It's now holiday season. For many, summer is the one time of the year they go abroad.  Holidaymakers got less for their pounds last year, and even less this year.  Even the Sunday Mail complained that it was because of Brexit!  Another matter of timing.

Let's see how public mood is about Brexit come the start of September.  That's when Parliament returns and the first Brexit Bill is debated, the "European Union (Withdrawal) Bill 2017-19" .  We must stop Brexit.

So sorry, Kathy. Your arguments just don't stand up. One key issue. Timing.  Don't forget it!


The headline is "Hammond seeks two-phase Brexit deal with 'off-the-shelf- transition", with the sub-title "Not enough time to negotiate 'bespoke plan'"

This is the other great timing bungle from the Brexiters.  Suzanne Evans was on TV recently saying that all could be sorted with the EU in two years.  That's highly unlikely.  But even if that were possible, there would be no time for changes to IT systems and business processes, either within businesses or at UK's borders.  Her views are utterly dangerous, economically.

Talk is of a transition phase between officially leaving the EU in March 2019 and perhaps the three years to 2022. Basically the practicalities will stay the same for that period, including free movement of people.  That would provide time to implement the post-Brexit agreements.  Frankly it is the only sensible way.

Brexiters will be jumping up and down with rage. "Let's just walk out" they'll say "and adopt WTO rules".  Which brings us back to New Zealand.  Lamb, butter, wine and the many other products they already sell to the UK.  There are typically limits to what can be sold, but these are currently set to cover the whole of the EU  What they can sell to the UK and EU will have to be separately negotiated,  product group by product group.  It won't be easy. New Zealand will lose the flexibility they currently have. It will take years.  And then the systems and processes will need to be changed. adding months if not years more.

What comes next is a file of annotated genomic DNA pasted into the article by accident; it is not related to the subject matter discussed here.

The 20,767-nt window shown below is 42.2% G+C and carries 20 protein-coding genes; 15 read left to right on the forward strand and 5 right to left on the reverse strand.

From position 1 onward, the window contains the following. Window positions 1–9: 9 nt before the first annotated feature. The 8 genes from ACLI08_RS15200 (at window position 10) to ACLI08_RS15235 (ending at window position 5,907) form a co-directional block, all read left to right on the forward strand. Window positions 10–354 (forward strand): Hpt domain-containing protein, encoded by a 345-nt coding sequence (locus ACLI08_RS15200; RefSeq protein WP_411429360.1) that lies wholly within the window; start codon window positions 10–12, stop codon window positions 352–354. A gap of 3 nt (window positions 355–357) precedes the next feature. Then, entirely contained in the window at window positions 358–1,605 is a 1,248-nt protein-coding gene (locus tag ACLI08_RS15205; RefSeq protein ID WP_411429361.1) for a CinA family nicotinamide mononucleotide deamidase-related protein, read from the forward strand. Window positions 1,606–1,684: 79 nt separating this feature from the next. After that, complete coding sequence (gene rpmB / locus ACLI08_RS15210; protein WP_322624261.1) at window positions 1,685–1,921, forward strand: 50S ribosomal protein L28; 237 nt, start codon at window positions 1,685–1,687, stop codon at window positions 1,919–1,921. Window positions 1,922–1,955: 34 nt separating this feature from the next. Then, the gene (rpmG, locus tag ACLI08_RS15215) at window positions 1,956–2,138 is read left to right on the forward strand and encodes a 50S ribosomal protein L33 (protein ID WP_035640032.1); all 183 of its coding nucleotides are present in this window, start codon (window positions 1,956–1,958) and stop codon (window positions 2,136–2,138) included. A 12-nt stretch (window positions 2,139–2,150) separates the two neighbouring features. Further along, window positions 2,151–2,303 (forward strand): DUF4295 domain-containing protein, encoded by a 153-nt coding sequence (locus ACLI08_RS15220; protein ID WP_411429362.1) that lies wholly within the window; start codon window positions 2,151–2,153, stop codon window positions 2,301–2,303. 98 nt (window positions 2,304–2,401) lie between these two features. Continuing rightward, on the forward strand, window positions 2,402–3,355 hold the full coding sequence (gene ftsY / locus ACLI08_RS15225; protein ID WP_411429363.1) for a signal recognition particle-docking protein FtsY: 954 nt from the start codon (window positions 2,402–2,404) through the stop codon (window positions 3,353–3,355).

Brexiters please stop the talk of walking away from the EU to adopt WTO rules.  The timing issues are horrendous.

Timing.  It's no laughing matter!

Thursday, 27 July 2017

Eurosceptic or Europhobic?

I am sceptical about the political direction of the European Union (EU), and believe fundamental change is needed.  That is ‘Eurosceptic’.  But I voted Remain and am now campaigning to Stop Brexit.  This is because Brexit is not the answer, and any advantages are outweighed by threats to both the UK economy and our culture.

So “Eurosceptics” is not a good term to describe those people who are strongly against membership of the EU. 

Here’s the suggested nomenclature to more clearly describe the four main groups in the ongoing Brexit debate: